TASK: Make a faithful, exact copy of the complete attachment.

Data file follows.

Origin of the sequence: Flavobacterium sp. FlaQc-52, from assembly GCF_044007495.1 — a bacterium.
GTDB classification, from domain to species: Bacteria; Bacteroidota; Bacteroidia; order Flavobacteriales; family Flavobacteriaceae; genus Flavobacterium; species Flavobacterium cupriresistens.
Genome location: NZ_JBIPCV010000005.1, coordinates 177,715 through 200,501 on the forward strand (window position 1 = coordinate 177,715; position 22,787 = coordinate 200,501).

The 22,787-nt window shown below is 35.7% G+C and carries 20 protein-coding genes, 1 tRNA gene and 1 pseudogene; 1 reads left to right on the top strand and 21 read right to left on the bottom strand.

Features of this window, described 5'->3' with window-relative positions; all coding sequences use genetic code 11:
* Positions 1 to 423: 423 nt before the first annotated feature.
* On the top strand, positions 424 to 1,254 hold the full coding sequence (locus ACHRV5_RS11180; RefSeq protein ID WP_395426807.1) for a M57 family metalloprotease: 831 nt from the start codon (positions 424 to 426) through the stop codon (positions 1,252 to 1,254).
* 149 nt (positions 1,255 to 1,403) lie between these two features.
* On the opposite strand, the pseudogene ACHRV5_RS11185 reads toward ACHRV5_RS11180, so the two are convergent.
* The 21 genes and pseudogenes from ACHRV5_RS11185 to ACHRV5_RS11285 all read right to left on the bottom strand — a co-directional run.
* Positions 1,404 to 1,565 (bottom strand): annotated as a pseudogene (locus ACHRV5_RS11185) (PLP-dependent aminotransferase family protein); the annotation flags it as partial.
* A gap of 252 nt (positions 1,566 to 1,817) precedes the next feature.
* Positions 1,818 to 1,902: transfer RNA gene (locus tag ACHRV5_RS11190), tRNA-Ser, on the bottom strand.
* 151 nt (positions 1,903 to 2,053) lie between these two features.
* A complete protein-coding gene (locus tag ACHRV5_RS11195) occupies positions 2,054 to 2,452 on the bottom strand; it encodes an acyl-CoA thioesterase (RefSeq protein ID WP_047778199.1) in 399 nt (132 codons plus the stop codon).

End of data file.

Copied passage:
Origin of the sequence: Flavobacterium sp. FlaQc-52, from assembly GCF_044007495.1 — a bacterium.
GTDB classification, from domain to species: Bacteria; Bacteroidota; Bacteroidia; order Flavobacteriales; family Flavobacteriaceae; genus Flavobacterium; species Flavobacterium cupriresistens.
Genome location: NZ_JBIPCV010000005.1, coordinates 177,715 through 200,501 on the forward strand (window position 1 = coordinate 177,715; position 22,787 = coordinate 200,501).

The 22,787-nt window shown below is 35.7% G+C and carries 20 protein-coding genes, 1 tRNA gene and 1 pseudogene; 1 reads left to right on the top strand and 21 read right to left on the bottom strand.

Features of this window, described 5'->3' with window-relative positions; all coding sequences use genetic code 11:
* Positions 1 to 423: 423 nt before the first annotated feature.
* On the top strand, positions 424 to 1,254 hold the full coding sequence (locus ACHRV5_RS11180; RefSeq protein ID WP_395426807.1) for a M57 family metalloprotease: 831 nt from the start codon (positions 424 to 426) through the stop codon (positions 1,252 to 1,254).
* 149 nt (positions 1,255 to 1,403) lie between these two features.
* On the opposite strand, the pseudogene ACHRV5_RS11185 reads toward ACHRV5_RS11180, so the two are convergent.
* The 21 genes and pseudogenes from ACHRV5_RS11185 to ACHRV5_RS11285 all read right to left on the bottom strand — a co-directional run.
* Positions 1,404 to 1,565 (bottom strand): annotated as a pseudogene (locus ACHRV5_RS11185) (PLP-dependent aminotransferase family protein); the annotation flags it as partial.
* A gap of 252 nt (positions 1,566 to 1,817) precedes the next feature.
* Positions 1,818 to 1,902: transfer RNA gene (locus tag ACHRV5_RS11190), tRNA-Ser, on the bottom strand.
* 151 nt (positions 1,903 to 2,053) lie between these two features.
* A complete protein-coding gene (locus tag ACHRV5_RS11195) occupies positions 2,054 to 2,452 on the bottom strand; it encodes an acyl-CoA thioesterase (RefSeq protein ID WP_047778199.1) in 399 nt (132 codons plus the stop codon).